Turkey threat to Iraq and Syria: Rhetorical or practical?

Turkish President Recep Tayyip Erdogan recently warned that his army would engage in military action against Kurds in Iraq and Syria.

LOS ANGELES, United States (Kurdistan 24) - Turkish President Recep Tayyip Erdogan recently warned that his army would engage in military action against Kurds in Iraq and Syria.

“We will not leave the separatist organization in peace in both Iraq and Syria,” Erdogan said during a speech on Saturday in the eastern town of Malatya, Turkey.

“We know that if we do not drain the swamp, we cannot get rid of the flies,” he added, mimicking Trump’s rhetoric in using the “swamp” metaphor.

Last week, Erdogan appointed three new leaders of Turkey’s army, air force, and navy.

Turkish forces entered northern Syria last year to snatch territory from IS, while also cutting off Kurdish-controlled areas of northeastern Syria from Afrin, a Kurdish pocket further west.

The move prevented Kurds from gaining control of nearly the entire Syrian border with Turkey.

Ankara fears Kurdish gains in northern Syria would encourage its Kurdish population to do the same in southern parts of Turkey.

“We will make new important moves soon,” Erdogan said regarding recent clashes with Kurdish forces near Afrin.



It does not seem like a military action in Syrian Kurdistan would be successful if launched. Turkey lost much of its military power after the 2016 botched coup attempt and the purge that followed.

Moreover, Turkish army advances in the al-Bab were noticeably slow and took the lives of 47 Turkish soldiers.

On the other hand, the Kurdish Syrian army has successfully advanced in Raqqa operation and on Tuesday received a new batch of weapons and military equipment.

Some analysts and officials suggest Turkey's new employments were “partly aimed at preparing for any campaign against the YPG,” Reuters reported.

Others argue Erdogan's words are a means to deviate attention from Turkey's weaknesses and failures.

“I believe that Turkey will continue with such rhetoric to shore up his nationalist base and to shift the conversation away from domestic debates that undermine him,” said journalist Ambrin Zaman.

“I do not believe Turkey will stage any kind of a large scale invasion of Afrin in the immediate future or that Russia would agree with that,” she added, admitting that Russia would want to leverage the threat of Turkish aggression.

Russia likes "to extract concessions from YPG including to allow the regime to move into some of the territories it holds and possibly even to influence its future actions in eastern Syria," she told Kurdistan 24.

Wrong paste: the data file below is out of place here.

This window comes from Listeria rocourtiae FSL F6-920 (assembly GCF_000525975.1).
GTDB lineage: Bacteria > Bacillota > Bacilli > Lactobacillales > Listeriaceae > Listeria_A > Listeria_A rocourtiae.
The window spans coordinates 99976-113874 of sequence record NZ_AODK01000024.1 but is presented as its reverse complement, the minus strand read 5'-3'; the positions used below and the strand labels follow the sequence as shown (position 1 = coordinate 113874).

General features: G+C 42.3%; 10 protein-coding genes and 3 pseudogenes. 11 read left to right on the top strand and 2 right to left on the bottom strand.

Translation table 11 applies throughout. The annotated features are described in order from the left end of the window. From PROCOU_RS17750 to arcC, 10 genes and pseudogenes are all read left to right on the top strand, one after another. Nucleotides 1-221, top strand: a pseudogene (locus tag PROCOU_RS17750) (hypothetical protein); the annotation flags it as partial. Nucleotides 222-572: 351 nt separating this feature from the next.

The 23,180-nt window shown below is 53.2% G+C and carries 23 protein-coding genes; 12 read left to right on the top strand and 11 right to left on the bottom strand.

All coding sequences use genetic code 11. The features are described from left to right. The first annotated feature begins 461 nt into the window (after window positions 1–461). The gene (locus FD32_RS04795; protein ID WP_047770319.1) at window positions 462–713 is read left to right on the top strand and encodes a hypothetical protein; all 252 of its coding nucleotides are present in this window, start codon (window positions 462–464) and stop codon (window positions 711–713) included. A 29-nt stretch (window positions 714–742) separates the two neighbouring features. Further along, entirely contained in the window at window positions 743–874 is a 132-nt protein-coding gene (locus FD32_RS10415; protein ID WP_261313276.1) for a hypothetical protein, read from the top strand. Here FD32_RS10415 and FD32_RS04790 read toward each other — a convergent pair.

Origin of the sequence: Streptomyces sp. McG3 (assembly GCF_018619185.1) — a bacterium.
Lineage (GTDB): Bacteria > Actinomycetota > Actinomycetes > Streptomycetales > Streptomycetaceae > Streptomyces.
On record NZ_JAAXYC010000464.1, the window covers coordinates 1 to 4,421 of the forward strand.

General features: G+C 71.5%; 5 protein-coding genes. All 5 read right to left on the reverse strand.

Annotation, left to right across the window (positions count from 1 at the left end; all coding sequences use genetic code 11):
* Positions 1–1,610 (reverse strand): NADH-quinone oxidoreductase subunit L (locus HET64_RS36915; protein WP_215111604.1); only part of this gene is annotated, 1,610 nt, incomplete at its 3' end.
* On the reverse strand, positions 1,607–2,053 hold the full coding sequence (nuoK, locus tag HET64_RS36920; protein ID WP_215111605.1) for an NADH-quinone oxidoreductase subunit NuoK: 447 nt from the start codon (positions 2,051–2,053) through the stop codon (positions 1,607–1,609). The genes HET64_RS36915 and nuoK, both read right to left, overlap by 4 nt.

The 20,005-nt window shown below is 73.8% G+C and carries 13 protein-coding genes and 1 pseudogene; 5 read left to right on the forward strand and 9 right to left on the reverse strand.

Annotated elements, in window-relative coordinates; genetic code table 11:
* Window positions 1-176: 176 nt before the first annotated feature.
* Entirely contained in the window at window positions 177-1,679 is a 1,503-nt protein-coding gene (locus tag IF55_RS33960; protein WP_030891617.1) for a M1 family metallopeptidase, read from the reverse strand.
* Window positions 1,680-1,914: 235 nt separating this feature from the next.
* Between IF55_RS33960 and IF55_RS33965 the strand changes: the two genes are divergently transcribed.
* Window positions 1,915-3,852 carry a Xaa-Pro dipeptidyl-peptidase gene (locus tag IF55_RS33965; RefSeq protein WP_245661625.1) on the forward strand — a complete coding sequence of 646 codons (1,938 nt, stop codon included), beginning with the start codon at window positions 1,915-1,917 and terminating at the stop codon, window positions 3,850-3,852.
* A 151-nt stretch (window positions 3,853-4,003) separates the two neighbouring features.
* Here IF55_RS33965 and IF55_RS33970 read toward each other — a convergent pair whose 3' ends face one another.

Analyst Hemn Seyedi told Kurdistan 24 that it would be very challenging for Turkey to follow simultaneous operations in Iraq and Syria. 

In addition, Turkey has almost lost its spring and summer window of opportunity, which is more suitable for launching a new attack in Qandil, Seyedi said, adding that the legitimacy of Turkey's operation against PKK is now being questioned in the international community, especially the European left. 

Zaman echoed the statement that the threats are limited to words and that it is not in Turkey's interest to launch an attack on Kurdistan Region.

Turkey's actions are what count, not its words. The oil pipeline is running the Khabur border gate remains open, Zaman said.

As for Syria, Seyedi believes the scope of the operation and the degree of Kurds’ resistance would determine the future.

If the plan is to attack the strategic cities of Kobani and Afrin, the Turkish army will face direct US/Russian reactions.If it is limited, however, to small towns around Jarablus or al- Bab or the other areas between Kobani and Afrin like Tel Rifaat, it might just lead to clashes with Kurdish forces, though a happy-ending cannot be guaranteed, Seyedi said.

He believes the US would not easily give up on its new-found reliable ally in Syria, i.e. the Kurds.

To Turkey's dismay, the US has refused to list the People's Protection Unit (YPG) as a terrorist group despite its ties to the extremist-designated Kurdistan Workers' Party (PKK), which has been waging a decades-long guerilla warfare in Turkey over greater Kurdish rights.

The US needs a trustworthy regional ally, and the Kurds were not its first and best option at the beginning, Seyedi said, noting that after Turkey completely disappointed the US, the coalition had to find an alternative.

In 2014, Turkey failed to protect the Kurdistan Region when the Islamic State (IS) advanced on the borders. Later in the same year, Erdogan again failed the US administration when its army reportedly handed American weapons to the IS members.

Even in the last year, the Euphrates Shield Operation for which the US provided full air support when the Turkish army invaded Jarabulus. But once the Turks turned their weapons towards the Kurds, the Americans ended their support, Seyedi said.

Hence, it is currently in America's interest to keep a strong and reliable ally in a country where its rival, Russia, exerts significant influence.



Editing by G.H. Renaud